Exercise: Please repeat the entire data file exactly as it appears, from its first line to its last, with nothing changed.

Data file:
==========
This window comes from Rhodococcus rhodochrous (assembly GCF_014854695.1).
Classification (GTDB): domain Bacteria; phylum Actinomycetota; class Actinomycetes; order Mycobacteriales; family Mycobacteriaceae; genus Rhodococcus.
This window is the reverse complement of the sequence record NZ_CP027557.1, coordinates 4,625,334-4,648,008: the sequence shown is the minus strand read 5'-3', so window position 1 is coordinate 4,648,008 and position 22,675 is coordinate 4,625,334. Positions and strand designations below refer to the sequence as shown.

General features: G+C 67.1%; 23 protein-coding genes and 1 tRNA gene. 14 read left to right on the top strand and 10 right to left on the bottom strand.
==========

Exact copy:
This window comes from Rhodococcus rhodochrous (assembly GCF_014854695.1).
Classification (GTDB): domain Bacteria; phylum Actinomycetota; class Actinomycetes; order Mycobacteriales; family Mycobacteriaceae; genus Rhodococcus.
This window is the reverse complement of the sequence record NZ_CP027557.1, coordinates 4,625,334-4,648,008: the sequence shown is the minus strand read 5'-3', so window position 1 is coordinate 4,648,008 and position 22,675 is coordinate 4,625,334. Positions and strand designations below refer to the sequence as shown.

General features: G+C 67.1%; 23 protein-coding genes and 1 tRNA gene. 14 read left to right on the top strand and 10 right to left on the bottom strand.